HSBC shares surge by half in two months as hopes of Covid-19 vaccine rekindle investors’ appetite for old-economy stocks

01-Dec-2020 Intellasia | South China Morning Post | 6:02 AM Print This Post

Shares of HSBC Holdings have gained by almost half in the past two months as positive news about several Covid-19 vaccines has rekindled an appetite for stocks likely to pick up once the pandemic is over.

Cyclical stocks such as banks have made a strong comeback, at the expense of shares in health care companies, and technology firms that had benefited when working from home became the new normal during global lockdowns.

HSBC has rebounded 49 per cent from a September low. The Hang Seng Financial Index has risen 12 per cent over the past month, the best-performing sector among all the industry groups. The Hang Seng Tech Index has underperformed, rising 7.2 per cent in the past month.

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“There has been quite a lot of switching to old economy stocks” by investors since news broke of positive developments in vaccine trials, said Louis Tse Ming-kwong, managing director of Wealthy Securities.

“If the vaccine is successfully launched, that will help people to go out and buy things, and use their credit cards. That will help banks,” said Tse.

Besides financials, transport and shipping stocks also stood to benefit. Hong Kong shipping giant Orient Overseas International has surged 77 per cent this month.

“Shipping companies’ share prices have made quite a strong recovery because there is quite a bit of demand. Investors anticipate economic recovery globally, so demand for that sort of transport service is strong,” said Tse.

“Transportation stocks such as MTR may also do well if the pandemic cools down a bit, and people go out.”

On the other hand, companies that benefited from the work from home trend, such as Weimob and Vobile with software-as-a-service (SaaS) as their core business, have been overbought, said Tse.

Cloud-based marketing provider Weimob has shot up more than 200 per cent this year, while Vobile Group, which provides online video content protection services, has soared 426 per cent since the start of 2020.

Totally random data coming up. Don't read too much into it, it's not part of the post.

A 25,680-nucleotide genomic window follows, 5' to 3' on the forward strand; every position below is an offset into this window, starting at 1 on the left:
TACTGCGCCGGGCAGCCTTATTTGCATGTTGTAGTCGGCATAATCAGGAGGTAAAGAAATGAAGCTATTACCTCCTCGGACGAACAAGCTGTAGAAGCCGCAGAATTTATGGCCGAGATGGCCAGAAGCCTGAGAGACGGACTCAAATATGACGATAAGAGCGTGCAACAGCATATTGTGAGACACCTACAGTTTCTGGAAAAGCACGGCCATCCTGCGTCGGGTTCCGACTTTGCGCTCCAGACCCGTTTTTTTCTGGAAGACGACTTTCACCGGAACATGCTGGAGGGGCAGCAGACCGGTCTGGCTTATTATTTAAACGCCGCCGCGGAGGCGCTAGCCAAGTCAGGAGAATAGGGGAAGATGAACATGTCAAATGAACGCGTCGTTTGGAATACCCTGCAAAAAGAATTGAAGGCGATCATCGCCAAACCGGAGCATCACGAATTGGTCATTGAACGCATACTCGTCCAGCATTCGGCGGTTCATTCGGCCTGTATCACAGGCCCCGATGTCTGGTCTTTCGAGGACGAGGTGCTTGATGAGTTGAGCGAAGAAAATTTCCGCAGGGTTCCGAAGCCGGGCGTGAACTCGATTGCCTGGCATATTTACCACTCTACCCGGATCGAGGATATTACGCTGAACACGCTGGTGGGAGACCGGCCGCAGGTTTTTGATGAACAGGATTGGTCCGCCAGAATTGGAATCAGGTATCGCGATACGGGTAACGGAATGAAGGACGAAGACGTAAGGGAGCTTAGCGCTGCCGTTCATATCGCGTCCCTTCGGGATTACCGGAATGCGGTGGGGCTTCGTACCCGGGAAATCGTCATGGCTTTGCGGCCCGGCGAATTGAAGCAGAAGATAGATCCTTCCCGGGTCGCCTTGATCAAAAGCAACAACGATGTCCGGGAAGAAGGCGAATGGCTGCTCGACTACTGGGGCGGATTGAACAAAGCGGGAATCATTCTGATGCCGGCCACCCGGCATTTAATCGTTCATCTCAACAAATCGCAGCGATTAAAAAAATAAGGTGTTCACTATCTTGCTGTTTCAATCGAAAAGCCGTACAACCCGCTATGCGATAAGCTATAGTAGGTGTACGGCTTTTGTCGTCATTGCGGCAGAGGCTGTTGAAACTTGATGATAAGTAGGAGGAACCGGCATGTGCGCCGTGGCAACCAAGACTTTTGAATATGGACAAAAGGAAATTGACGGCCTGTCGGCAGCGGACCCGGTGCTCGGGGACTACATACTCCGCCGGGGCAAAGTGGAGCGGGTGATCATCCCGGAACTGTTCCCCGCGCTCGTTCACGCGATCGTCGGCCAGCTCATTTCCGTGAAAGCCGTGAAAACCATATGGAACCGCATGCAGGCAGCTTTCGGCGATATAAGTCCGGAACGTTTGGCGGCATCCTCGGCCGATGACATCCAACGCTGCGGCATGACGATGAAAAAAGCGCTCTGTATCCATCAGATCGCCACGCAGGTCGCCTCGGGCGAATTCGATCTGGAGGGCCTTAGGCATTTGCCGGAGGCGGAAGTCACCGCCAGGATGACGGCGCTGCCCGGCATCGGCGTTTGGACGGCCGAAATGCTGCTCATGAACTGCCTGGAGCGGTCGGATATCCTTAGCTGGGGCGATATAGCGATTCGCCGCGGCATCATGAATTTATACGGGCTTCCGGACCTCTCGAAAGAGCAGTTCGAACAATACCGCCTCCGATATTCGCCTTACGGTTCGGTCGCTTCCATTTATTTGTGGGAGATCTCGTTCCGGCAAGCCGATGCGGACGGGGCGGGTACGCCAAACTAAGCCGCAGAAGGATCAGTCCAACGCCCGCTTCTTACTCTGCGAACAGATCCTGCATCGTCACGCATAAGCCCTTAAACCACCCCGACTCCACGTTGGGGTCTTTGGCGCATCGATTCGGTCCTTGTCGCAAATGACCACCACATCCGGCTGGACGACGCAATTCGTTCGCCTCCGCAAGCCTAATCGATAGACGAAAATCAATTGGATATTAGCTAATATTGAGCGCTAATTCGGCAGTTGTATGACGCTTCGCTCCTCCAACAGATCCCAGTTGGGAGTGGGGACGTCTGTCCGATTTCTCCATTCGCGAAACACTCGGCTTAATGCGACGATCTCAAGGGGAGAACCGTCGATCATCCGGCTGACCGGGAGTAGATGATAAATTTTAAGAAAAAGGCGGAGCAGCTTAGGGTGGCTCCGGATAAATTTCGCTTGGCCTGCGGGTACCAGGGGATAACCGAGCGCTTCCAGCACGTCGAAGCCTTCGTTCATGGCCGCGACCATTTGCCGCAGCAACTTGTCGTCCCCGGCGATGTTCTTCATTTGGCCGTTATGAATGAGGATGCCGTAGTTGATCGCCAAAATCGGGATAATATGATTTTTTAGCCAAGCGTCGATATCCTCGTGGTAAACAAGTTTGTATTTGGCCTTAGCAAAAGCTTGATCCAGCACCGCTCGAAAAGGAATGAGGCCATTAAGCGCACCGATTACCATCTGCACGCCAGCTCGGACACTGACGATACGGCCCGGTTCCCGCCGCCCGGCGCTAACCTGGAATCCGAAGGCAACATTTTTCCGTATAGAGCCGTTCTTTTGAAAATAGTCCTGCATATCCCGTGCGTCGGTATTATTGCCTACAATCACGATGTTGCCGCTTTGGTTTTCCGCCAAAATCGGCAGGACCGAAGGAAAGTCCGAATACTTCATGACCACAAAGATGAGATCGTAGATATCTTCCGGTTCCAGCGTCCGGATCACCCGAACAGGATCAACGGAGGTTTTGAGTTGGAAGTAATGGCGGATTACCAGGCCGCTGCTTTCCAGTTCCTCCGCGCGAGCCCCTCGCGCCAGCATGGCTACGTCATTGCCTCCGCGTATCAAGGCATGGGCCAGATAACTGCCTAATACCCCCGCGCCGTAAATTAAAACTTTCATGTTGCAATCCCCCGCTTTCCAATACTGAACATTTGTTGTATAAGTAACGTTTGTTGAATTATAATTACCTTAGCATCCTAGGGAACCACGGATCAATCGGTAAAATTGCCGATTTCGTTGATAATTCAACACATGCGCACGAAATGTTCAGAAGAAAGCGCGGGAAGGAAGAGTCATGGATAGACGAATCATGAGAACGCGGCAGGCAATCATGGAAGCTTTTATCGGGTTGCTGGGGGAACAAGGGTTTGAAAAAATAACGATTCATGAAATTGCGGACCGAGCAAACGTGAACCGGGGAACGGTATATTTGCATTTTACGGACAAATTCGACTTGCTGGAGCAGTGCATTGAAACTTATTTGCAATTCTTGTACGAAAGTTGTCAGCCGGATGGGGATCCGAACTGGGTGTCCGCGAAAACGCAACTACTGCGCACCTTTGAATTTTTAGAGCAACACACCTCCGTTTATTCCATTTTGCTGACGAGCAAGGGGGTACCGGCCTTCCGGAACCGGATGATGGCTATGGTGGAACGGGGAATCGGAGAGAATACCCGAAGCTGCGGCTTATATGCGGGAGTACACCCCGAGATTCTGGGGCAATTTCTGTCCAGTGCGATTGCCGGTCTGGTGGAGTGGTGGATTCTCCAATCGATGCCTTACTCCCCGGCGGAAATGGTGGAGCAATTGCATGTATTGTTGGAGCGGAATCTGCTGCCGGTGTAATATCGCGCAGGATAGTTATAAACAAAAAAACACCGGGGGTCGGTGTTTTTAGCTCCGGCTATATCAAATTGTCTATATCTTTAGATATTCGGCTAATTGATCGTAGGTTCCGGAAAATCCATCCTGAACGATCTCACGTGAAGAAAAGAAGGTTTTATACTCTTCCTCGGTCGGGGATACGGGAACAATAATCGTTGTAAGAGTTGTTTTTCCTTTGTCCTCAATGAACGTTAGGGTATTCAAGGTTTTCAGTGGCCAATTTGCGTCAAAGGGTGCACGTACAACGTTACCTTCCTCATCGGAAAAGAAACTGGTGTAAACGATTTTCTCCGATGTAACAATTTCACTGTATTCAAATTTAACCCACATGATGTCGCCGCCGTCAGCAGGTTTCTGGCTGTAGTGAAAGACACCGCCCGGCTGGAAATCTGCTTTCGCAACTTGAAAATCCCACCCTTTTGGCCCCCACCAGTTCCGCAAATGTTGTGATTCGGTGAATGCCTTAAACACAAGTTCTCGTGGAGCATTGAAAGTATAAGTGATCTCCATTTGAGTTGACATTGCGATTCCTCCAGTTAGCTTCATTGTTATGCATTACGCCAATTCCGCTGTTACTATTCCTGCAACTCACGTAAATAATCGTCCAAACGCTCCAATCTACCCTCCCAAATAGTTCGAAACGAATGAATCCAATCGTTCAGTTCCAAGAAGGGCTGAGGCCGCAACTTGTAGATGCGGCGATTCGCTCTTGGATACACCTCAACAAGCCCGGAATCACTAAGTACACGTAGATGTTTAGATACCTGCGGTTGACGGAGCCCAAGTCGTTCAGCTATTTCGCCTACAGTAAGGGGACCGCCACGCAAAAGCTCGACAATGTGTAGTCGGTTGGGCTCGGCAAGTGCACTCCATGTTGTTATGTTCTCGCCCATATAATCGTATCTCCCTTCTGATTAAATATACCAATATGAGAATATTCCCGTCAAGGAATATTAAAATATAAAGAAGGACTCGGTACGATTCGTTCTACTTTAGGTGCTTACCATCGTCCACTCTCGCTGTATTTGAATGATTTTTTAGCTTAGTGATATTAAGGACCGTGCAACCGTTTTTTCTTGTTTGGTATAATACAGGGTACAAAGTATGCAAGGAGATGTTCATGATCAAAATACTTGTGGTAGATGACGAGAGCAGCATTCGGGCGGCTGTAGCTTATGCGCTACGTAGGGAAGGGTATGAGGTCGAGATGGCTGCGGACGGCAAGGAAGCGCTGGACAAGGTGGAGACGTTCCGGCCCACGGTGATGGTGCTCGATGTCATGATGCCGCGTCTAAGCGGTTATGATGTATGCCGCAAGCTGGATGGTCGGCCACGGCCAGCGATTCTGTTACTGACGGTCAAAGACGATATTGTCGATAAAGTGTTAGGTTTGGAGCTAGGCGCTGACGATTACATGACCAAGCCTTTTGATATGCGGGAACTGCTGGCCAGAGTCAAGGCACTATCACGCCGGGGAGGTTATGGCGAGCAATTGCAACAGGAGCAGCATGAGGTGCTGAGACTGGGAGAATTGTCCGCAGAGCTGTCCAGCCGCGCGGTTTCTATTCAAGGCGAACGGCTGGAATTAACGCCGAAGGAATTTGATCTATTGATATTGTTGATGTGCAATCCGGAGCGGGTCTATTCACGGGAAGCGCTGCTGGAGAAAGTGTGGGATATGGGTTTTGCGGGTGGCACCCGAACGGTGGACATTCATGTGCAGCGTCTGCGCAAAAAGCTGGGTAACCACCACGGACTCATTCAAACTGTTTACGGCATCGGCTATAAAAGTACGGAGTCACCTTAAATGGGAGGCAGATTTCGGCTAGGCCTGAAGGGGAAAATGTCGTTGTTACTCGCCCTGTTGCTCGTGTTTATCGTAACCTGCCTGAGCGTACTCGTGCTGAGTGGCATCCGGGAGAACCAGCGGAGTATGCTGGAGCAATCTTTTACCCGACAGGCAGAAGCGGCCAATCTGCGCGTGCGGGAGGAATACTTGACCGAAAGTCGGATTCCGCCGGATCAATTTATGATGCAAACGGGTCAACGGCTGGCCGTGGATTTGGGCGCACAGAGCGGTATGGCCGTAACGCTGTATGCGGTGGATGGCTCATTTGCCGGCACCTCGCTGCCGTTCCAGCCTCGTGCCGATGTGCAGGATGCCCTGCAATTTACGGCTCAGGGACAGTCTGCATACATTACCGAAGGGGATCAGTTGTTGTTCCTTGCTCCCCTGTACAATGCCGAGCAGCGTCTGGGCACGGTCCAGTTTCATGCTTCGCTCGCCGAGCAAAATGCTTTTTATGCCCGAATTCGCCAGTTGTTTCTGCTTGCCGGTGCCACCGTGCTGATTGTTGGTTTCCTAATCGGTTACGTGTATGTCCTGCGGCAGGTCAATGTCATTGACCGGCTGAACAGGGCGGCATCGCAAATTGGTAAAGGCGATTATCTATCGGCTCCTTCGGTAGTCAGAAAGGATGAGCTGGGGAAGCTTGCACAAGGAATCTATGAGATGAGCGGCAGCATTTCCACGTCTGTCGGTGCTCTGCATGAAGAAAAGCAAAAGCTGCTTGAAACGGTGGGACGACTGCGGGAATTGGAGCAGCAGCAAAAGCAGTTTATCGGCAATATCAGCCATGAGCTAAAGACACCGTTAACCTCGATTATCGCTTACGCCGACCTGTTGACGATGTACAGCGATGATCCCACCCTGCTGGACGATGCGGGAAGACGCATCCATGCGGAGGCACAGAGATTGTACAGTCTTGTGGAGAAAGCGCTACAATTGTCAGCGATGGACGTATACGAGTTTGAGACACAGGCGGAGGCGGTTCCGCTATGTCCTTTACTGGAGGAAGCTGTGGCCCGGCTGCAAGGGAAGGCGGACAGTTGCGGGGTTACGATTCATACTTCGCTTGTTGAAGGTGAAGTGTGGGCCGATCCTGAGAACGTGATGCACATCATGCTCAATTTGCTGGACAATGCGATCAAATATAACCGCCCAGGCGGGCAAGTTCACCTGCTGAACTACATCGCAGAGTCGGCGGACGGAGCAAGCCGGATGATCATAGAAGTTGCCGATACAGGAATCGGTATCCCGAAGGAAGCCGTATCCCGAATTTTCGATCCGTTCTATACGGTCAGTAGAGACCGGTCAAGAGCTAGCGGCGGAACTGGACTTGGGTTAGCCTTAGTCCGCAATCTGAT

“They have a bright future, but their price has gone up too much. Forget about them and let them cool down a bit,” said Tse.

Commodity and energy producers have led the gains on the markets in the past year, with the two sub-gauges rising at least 13 per cent, while the measure tracking technology stocks slipped 1.1 per cent.

“As profits for more industries improve and the interest rate trends up, the odds are increasing that investing in low-valuation sectors will bring above-average returns,” said Zhang Xia, an analyst at China Merchants Securities. “The valuation gap between traditional industries and fledging industries will narrow.”

The brokerage forecasts 23 per cent full-year profit growth for China-listed companies in 2021, compared with a 2.2 per cent decrease this year.

“The pro-cyclical style will continue as China’s economy is entering the stage of active restocking, which will boost the flexibility of prices and profits of cyclical products,” said Wang Yi, an analyst at Great Wall Securities. “The outlook of the cyclical sector is more secure than that of growth stocks that are facing some headwinds.”

Goldman Sachs has added cyclical stocks to its Chinese equity portfolios, especially those that are favourably exposed to a likely recovery of consumer demand in China in the early part of next year, according to Kinger Lau, the investment bank’s chief China equity strategist.

The trend in Hong Kong and China is in line with a global rotation from growth stocks, such as technology and health care which have seen tremendous gains, into value stocks that have underperformed, according to Credit Suisse.

Sectors that have underperformed in 2020, like travel and leisure, energy and financials, could “potentially catch up to pre-virus levels” and outperform growth stocks in the coming six months, said John Woods, Credit Suisse’s chief investment officer for Asia-Pacific.

BlackRock has also positioned its equity portfolios for a “cyclical rebound”. The asset manager has trimmed holdings in health care and technology stocks in Asia as the risks of profit-taking sell-offs have risen, and instead bought out-of-favour stocks, including hard-hit travel stocks, and industrial and materials stocks in China, according to its 2021 Asia Investment Outlook report.

China has handled the pandemic very well, so the level of rotational buying in its equity markets may be limited compared to other developed markets, going forward, said Nicholas Chui, a portfolio manager in BlackRock’s global emerging markets equities team, during its investment outlook webinar.

He advised investors to be prepared to embrace the broader opportunities that may emerge when a coronavirus vaccine becomes available.

“A vaccine definitely gives a lot more hope, and it gives the trajectory of recovery even greater visibility beyond 2021,” Chui said.


Category: Hong Kong

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